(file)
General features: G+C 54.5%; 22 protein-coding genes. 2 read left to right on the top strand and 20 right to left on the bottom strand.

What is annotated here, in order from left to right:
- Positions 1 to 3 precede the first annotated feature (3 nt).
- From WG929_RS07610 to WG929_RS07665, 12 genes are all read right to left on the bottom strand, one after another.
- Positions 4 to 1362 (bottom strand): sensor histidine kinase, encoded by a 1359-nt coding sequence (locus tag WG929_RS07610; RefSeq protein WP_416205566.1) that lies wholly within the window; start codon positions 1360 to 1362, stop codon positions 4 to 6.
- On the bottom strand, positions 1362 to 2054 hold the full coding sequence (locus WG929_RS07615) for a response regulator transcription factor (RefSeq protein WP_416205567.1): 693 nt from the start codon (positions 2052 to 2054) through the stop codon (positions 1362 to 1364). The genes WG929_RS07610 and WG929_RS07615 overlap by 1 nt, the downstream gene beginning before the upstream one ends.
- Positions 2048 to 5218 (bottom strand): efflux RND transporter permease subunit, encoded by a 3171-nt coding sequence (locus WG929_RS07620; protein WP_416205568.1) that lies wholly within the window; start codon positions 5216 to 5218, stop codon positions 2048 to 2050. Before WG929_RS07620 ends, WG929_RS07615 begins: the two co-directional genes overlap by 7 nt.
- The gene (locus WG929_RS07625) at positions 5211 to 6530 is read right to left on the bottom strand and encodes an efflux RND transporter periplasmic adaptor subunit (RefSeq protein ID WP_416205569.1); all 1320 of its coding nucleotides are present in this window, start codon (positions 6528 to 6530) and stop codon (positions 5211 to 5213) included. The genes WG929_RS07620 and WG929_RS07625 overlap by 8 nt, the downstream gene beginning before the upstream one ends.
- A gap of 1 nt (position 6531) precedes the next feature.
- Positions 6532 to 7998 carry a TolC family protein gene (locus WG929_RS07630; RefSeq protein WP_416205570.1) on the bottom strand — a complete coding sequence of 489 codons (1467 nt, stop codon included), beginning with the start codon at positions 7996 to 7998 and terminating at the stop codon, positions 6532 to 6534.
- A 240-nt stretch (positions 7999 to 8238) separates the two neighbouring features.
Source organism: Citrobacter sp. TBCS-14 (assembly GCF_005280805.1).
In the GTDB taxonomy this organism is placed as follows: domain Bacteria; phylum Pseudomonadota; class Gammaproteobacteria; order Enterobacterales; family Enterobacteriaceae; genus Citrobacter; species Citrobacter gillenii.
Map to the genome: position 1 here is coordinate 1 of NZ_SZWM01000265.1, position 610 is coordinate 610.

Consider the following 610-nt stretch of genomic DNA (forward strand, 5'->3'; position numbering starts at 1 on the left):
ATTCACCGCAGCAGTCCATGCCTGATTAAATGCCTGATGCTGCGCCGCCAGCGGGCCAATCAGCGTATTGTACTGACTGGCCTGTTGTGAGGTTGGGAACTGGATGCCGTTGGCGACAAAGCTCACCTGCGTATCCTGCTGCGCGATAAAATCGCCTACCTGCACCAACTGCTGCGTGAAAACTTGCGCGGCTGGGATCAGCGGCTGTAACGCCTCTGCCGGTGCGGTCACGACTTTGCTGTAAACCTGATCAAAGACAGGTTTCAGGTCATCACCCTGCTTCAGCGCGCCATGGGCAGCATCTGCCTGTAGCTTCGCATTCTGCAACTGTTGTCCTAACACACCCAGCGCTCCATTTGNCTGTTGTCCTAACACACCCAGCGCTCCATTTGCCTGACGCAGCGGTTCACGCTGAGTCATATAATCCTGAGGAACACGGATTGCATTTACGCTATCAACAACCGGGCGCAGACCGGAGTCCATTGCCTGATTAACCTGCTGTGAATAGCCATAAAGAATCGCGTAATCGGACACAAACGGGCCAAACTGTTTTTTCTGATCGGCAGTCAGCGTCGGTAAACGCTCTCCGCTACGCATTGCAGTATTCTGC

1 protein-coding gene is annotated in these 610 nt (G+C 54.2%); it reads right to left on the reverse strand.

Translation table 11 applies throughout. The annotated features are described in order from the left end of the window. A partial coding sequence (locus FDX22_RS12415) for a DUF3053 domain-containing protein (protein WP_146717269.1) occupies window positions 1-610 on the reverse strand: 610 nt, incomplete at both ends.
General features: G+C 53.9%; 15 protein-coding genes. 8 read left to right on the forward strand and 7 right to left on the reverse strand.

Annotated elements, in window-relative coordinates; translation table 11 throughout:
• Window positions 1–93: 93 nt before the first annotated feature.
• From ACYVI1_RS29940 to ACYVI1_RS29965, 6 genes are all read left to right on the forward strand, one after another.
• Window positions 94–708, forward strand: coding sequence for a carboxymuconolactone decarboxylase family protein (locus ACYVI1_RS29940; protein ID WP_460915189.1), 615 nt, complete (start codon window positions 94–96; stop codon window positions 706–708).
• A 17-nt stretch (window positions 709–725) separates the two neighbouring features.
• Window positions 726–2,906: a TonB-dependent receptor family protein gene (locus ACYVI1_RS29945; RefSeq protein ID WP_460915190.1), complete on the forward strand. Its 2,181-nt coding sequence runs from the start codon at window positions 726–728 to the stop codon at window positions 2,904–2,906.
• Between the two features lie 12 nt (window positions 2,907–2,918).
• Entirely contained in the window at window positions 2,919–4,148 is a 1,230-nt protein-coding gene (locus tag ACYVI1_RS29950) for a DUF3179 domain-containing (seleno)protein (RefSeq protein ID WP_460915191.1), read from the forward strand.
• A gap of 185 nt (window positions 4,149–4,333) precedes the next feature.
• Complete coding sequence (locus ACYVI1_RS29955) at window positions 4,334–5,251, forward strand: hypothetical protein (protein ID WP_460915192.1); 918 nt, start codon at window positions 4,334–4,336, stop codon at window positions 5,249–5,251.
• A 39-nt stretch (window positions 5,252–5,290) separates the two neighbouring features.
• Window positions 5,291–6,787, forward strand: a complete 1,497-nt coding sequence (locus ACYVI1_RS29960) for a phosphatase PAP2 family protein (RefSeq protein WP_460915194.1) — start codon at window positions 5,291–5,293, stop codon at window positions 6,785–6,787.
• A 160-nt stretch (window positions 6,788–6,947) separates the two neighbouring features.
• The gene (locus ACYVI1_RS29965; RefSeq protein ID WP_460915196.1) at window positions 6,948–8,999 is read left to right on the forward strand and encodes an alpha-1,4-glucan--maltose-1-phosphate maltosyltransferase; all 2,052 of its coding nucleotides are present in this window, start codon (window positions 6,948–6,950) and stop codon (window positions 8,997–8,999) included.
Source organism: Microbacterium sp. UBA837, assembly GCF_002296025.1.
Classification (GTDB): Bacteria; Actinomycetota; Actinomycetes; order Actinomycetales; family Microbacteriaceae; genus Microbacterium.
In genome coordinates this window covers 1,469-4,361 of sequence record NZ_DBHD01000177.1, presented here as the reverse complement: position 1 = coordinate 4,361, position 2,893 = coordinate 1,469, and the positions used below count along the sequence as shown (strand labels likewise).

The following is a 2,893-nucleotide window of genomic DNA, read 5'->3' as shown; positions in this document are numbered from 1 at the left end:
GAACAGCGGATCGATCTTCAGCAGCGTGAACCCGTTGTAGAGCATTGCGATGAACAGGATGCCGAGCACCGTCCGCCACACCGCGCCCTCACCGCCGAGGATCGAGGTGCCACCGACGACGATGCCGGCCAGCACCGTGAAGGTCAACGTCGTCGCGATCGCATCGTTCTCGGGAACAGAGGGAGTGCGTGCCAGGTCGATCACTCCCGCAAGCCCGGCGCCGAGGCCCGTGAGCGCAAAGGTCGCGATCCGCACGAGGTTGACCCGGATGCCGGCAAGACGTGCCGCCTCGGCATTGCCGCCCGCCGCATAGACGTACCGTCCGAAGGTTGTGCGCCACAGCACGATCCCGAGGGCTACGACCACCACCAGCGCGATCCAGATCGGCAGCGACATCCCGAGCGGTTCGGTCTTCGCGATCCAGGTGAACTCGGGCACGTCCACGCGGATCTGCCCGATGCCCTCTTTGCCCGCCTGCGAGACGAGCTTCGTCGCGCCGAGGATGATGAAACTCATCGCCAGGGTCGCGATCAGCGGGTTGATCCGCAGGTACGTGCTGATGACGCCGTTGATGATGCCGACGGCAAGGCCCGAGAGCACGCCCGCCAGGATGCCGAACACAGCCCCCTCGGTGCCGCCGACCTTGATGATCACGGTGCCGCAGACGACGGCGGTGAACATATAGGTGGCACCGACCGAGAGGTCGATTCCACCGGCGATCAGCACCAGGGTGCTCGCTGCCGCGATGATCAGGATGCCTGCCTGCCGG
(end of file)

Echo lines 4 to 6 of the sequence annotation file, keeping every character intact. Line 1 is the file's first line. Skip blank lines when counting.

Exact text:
- From WG929_RS07610 to WG929_RS07665, 12 genes are all read right to left on the bottom strand, one after another.
- Positions 4 to 1362 (bottom strand): sensor histidine kinase, encoded by a 1359-nt coding sequence (locus tag WG929_RS07610; RefSeq protein WP_416205566.1) that lies wholly within the window; start codon positions 1360 to 1362, stop codon positions 4 to 6.
- On the bottom strand, positions 1362 to 2054 hold the full coding sequence (locus WG929_RS07615) for a response regulator transcription factor (RefSeq protein WP_416205567.1): 693 nt from the start codon (positions 2052 to 2054) through the stop codon (positions 1362 to 1364). The genes WG929_RS07610 and WG929_RS07615 overlap by 1 nt, the downstream gene beginning before the upstream one ends.